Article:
Shockley Diode Characteristics, Thyristors, and SCRs
Not everyone is a fan of William Shockley. His erratic management style and extreme views made him a pariah later in life. Nevertheless, recognition should be given where it is due, and we have William Shockley to thank for his work on developing transistors. There is another important electronic component which bears his name: the shockley diode.
The important shockley diode characteristics make this diode useful in certain applications compared to the other common types of diodes. When we examine the structure of a Shockley diode, one can see how this diode functions like a pair of transistors with a unique configuration thanks to the way in which the p-type and n-type layers are stacked in the diode. Although these diodes are not commercially available, they form the basis of thyristors. Here’s how Shockley diode characteristics are related to thyristors and how to work with these devices in simulations.
Important Shockley Diode Characteristics
A Shockley diode is sometimes called a ‘pnpn’ diode due to its structure. Just like other diodes, it is a 2-electrode device, but it contains three p-n junctions, with two front-to-back p-n layers in series. The image below (left) shows the basic structure of a Shockley diode. As the p-type and n-type regions are placed in series, this structure can be rewritten as PNP and NPN transistors connected together. The collector of the PNP side is connected to the base of the NPN side, and the collector of the NPN side is connected to the base of the PNP side.
Basic structure and equivalent circuit for a Shockley diode
Some important Shockley diode characteristics can be seen by comparing the ‘pnpn’ structure and the equivalent circuit diagram. In the configuration shown above, the input voltage at the anode needs to rise to a sufficiently high level such that the collector current from the PNP side turns on the NPN side. At this point, a strong feedback loop is created that drives the PNP side to turn on. This then drives the output current through the cathode to increase to a high value once the voltage applied to the anode increases to a sufficiently high value.
In terms of p-n junctions, junctions J1 and J3 are driven in forward bias, while J2 is in reverse bias when a positive voltage is applied to the anode. If the applied voltage is large enough, junction J2 will enter breakdown, and the device will suddenly start conducting a much larger current. In this way, a Shockley diode acts like a 2-terminal switch, and the dual transistor equivalent circuit starts to appear intuitive. The device can be turned on simply by applying a sufficiently high forward voltage, which will latch the equivalent transistors into the on state. Similarly, the device can be turned off by applying a sufficiently large reverse voltage.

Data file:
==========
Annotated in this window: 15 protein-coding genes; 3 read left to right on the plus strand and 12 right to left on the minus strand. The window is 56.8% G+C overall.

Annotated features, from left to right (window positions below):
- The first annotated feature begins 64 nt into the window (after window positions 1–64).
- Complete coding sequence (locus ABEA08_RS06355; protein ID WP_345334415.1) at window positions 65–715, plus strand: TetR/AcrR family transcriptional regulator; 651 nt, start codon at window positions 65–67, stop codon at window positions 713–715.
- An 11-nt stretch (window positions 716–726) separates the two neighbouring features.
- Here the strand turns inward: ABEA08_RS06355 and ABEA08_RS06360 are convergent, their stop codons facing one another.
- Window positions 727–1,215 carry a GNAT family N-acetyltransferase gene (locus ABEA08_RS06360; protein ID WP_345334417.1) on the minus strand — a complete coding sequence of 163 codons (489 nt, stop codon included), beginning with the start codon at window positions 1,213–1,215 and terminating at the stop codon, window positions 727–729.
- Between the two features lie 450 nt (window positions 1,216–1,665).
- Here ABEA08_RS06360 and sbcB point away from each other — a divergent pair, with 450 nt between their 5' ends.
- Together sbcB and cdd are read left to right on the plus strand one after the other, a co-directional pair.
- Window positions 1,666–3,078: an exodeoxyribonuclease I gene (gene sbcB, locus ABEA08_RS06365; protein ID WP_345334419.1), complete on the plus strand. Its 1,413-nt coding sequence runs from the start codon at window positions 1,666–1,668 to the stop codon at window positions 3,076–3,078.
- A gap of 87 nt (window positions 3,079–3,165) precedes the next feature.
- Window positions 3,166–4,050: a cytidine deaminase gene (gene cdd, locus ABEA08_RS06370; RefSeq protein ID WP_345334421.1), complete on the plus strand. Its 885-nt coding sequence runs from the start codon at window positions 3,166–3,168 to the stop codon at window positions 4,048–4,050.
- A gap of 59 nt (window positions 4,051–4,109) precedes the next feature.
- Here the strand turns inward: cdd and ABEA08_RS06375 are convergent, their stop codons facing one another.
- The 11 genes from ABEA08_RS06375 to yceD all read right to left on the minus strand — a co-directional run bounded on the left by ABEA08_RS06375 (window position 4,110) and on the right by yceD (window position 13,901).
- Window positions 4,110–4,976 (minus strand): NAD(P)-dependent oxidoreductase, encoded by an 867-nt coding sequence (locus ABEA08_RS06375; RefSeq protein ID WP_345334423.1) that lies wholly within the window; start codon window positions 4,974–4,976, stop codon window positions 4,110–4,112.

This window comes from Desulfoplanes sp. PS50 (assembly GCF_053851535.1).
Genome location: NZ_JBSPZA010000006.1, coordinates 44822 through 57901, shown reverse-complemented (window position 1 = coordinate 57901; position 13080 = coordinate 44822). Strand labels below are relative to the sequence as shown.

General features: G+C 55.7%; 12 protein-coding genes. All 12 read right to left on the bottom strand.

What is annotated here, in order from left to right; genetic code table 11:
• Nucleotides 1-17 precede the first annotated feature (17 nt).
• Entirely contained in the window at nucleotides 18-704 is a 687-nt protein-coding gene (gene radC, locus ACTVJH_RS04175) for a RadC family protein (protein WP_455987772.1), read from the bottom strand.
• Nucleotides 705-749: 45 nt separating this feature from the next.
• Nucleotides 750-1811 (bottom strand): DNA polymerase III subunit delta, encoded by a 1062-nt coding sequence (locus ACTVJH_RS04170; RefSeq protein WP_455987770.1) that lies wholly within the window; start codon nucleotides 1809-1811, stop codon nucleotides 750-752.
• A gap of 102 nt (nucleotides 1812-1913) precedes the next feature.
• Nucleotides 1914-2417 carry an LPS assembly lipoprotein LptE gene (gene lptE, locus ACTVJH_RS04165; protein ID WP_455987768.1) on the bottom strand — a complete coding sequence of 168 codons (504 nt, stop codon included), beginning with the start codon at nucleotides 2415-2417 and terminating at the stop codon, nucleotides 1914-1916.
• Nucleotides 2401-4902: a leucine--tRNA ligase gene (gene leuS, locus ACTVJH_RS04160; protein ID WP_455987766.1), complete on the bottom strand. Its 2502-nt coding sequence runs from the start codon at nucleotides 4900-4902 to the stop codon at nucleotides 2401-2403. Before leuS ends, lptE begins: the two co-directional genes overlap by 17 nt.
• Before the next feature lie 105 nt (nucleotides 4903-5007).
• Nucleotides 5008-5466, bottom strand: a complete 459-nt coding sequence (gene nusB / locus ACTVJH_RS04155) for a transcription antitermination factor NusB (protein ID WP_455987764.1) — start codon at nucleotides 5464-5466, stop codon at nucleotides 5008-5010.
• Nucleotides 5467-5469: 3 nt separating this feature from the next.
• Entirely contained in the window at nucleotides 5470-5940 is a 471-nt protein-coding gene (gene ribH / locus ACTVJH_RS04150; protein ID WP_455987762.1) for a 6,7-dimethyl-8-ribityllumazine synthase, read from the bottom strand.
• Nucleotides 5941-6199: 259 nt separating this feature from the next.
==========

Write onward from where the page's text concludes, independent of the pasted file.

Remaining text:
From Shockley Diodes to Thyristors and SCRs
The primary application for Shockley diodes is to control a silicon-controlled rectifier (SCR), which is a bistable switch. An SCR is just a Shockley diode with a gate connection to the p-type layer in the NPN stack of a Shockley diode. This is shown in the image below. The addition of a third terminal provides a way to externally modulate the gate in the second equivalent transistor with a second voltage source. If this gate connection is left floating, then an SCR will just behave as a regular Shockley diode.
Basic structure and equivalent circuit for an SCR
The I-V curves for both types of devices are quite different. A Shockley diode will have a hysteresis loop in the I-V curve, while the SCR will exhibit a highly nonlinear rectifying behavior. The DC characteristics can be determined in a simulation by sweeping the DC voltage between high and low values, followed by measuring the current at cathode. I-V curves for both devices are shown below.
SCR vs. Shockley diode characteristics and I-V behavior
Latching With a Switching Digital Signal
Rather than applying a steadily increasing DC voltage, one way to force a Shockley diode to latch is to use a fast-rising digital signal. When the rise time of the signal exceeds some threshold, it is possible to force the diode to latch due to the junction capacitance between each p-n junction. This can force the Shockley diode to turn on, even though the digital signal level may not be at the level required to switch the device into the ON state. Manufacturers will list the critical voltage rise to cause latching in a datasheet.
This form of latching is typically undesirable as you want to have the device operate as a controlled switch. This unintended latching can be eliminated by connecting a series RL circuit in series with the diode, and by connecting a series RC circuit in parallel with the diode (see the circuit diagram below). The RL portion slows down the rise time by creating a back EMF, and the RC portion slows down the voltage rise across the diode.
Snubber circuit for a Shockley diode
When you need to investigate the Shockley diode characteristics of components and circuits, you’ll need to use the best PCB design and analysis software and a set of verified component models for simulations. The simulation and analysis tools in PSpice Simulator for OrCAD and the full suite of analysis tools from Cadence are ideal for evaluating the switching behavior of these and other components in a larger system. The manufacturing preparation tools also help ensure your components will be sourceable at scale.
If you’re looking to learn more about how Cadence has the solution for you, talk to us and our team of experts.